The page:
-George Washington Carver -  The Unsung Father of Sustainability
By: George B. Brooks, Jr. Ph.D.
They say nothing is new under the sun and that is probably true. Many if not most of the principles and processes that we now use are ancient in concept. However, there was someone(s) who discovered how to apply them in the right combinations that created the contemporary frameworks we use today. For example, people had been trying to fly for thousands of years. Some with a small degree of success. However it was Orville and Wilber Wright who placed a kite, man, small engine and propellers in the right combination and thus became the fathers of powered flight. So, who is the father of sustainability?
To Go green or be sustainable is to protect, preserve and enhance the environment and its natural resources thereby increasing our ability to achieve our social and economic goals for the long term. Again, not a new idea by any means. So who however, first combined these principles of Planet, People, Profit and Purpose into the correct context where they produced demonstrable and superior results? I suggest that person was born the son of a slave around 1864.
As he matured, his deep religious faith and his fascination with nature drove him to study the agricultural sciences and attend college in a day when Blacks were often not allowed to aspire to such achievements. As he grew in knowledge, he saw the plight of poor Black sharecroppers whose land was being sucked dry by growing cotton. He knew that if you planted crops that enhanced the soil such as sweet potatoes and peanuts, it could then sustainably produce crops for years (Planet). He developed new products from those crops to address local market needs (Profit). He did this so that the farmers would have more to sell and more money to support their families and thus a higher quality of life (People and Purpose). As mentioned in every American history book, in doing this, George Washington Carver became the father of Sustainable Agriculture. What is not acknowledged for the most part however, is that the principles of sustainable agriculture are the SAME principles we honor today as the Triple Bottom Line of sustainability. Thus, just as Orville and Wilber Wright are the fathers of the Airplane, George Washington Carver is the father of green and all that means for us today. This also means the first school to teach sustainability was Tuskegee and should be honored as such.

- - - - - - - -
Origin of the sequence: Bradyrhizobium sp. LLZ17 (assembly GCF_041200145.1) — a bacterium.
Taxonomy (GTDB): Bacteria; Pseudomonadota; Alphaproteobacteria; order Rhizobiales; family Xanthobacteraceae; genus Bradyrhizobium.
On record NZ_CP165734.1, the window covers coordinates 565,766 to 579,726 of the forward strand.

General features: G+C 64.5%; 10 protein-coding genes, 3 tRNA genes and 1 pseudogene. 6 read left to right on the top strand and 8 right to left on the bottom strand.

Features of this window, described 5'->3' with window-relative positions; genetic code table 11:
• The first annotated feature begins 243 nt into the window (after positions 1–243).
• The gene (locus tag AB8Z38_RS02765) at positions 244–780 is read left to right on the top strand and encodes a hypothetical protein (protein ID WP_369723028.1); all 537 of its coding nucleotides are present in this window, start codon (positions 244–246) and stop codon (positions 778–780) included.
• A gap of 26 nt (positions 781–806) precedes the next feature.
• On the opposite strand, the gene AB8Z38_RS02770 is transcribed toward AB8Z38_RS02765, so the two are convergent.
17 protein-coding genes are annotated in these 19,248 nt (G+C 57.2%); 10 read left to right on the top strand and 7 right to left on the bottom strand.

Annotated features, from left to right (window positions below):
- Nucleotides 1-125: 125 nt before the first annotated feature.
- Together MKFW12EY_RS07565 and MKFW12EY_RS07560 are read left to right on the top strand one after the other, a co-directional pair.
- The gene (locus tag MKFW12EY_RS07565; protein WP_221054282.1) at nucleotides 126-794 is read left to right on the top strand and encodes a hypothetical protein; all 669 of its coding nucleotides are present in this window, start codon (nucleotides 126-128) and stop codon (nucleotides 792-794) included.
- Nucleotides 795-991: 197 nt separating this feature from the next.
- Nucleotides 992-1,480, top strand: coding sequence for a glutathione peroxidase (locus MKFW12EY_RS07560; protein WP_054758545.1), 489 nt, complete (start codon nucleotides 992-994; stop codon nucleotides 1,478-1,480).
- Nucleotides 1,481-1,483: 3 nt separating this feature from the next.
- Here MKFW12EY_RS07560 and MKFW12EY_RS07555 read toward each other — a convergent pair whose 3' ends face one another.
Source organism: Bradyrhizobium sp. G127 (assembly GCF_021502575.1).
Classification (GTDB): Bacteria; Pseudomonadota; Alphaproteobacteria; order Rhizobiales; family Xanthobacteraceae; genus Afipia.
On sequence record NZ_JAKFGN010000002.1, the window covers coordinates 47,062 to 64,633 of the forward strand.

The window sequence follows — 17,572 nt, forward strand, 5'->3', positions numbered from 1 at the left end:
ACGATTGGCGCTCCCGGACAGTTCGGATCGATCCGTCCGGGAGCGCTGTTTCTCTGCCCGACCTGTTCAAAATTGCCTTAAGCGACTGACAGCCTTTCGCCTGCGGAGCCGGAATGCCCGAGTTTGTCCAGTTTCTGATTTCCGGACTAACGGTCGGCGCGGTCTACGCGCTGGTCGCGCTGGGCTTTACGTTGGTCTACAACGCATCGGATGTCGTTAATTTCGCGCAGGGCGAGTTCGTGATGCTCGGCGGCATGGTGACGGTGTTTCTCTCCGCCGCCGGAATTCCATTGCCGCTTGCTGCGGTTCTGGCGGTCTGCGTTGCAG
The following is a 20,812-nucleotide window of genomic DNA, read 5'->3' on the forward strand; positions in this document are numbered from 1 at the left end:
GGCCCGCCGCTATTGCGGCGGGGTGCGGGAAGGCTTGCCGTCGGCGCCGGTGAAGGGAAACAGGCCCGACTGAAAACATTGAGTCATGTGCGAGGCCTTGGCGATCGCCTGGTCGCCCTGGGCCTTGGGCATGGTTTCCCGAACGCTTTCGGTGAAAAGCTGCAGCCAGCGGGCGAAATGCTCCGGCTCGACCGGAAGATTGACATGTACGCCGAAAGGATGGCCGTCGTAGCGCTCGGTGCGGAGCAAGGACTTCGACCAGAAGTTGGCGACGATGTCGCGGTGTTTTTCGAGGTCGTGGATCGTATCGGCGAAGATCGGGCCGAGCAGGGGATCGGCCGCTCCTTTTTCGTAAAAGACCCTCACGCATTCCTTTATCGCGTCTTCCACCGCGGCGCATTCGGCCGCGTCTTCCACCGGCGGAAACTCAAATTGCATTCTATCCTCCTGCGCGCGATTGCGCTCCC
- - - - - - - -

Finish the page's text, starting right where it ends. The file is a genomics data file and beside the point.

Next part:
Copyright NxT Horizon group 2010
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Green Forward Blog
Saturday, August 7, 2010